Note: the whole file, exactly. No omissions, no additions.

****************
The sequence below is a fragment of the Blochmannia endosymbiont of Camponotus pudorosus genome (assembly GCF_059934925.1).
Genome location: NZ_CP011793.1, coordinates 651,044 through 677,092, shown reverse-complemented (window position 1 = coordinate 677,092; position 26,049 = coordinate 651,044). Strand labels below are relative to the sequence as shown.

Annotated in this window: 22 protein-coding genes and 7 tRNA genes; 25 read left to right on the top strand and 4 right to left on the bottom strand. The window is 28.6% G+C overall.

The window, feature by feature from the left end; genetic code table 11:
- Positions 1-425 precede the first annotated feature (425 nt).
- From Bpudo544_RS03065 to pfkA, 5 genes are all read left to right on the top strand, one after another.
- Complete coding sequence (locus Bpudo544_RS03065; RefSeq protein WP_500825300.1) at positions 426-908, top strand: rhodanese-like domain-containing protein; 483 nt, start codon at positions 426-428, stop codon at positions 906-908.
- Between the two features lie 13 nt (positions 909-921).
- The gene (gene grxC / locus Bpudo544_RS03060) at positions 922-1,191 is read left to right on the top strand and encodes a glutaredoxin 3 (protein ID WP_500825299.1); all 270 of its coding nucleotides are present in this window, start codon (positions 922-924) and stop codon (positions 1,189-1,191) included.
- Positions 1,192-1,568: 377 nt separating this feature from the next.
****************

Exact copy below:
The sequence below is a fragment of the Blochmannia endosymbiont of Camponotus pudorosus genome (assembly GCF_059934925.1).
Genome location: NZ_CP011793.1, coordinates 651,044 through 677,092, shown reverse-complemented (window position 1 = coordinate 677,092; position 26,049 = coordinate 651,044). Strand labels below are relative to the sequence as shown.

Annotated in this window: 22 protein-coding genes and 7 tRNA genes; 25 read left to right on the top strand and 4 right to left on the bottom strand. The window is 28.6% G+C overall.

The window, feature by feature from the left end; genetic code table 11:
- Positions 1-425 precede the first annotated feature (425 nt).
- From Bpudo544_RS03065 to pfkA, 5 genes are all read left to right on the top strand, one after another.
- Complete coding sequence (locus Bpudo544_RS03065; RefSeq protein WP_500825300.1) at positions 426-908, top strand: rhodanese-like domain-containing protein; 483 nt, start codon at positions 426-428, stop codon at positions 906-908.
- Between the two features lie 13 nt (positions 909-921).
- The gene (gene grxC / locus Bpudo544_RS03060) at positions 922-1,191 is read left to right on the top strand and encodes a glutaredoxin 3 (protein ID WP_500825299.1); all 270 of its coding nucleotides are present in this window, start codon (positions 922-924) and stop codon (positions 1,189-1,191) included.
- Positions 1,192-1,568: 377 nt separating this feature from the next.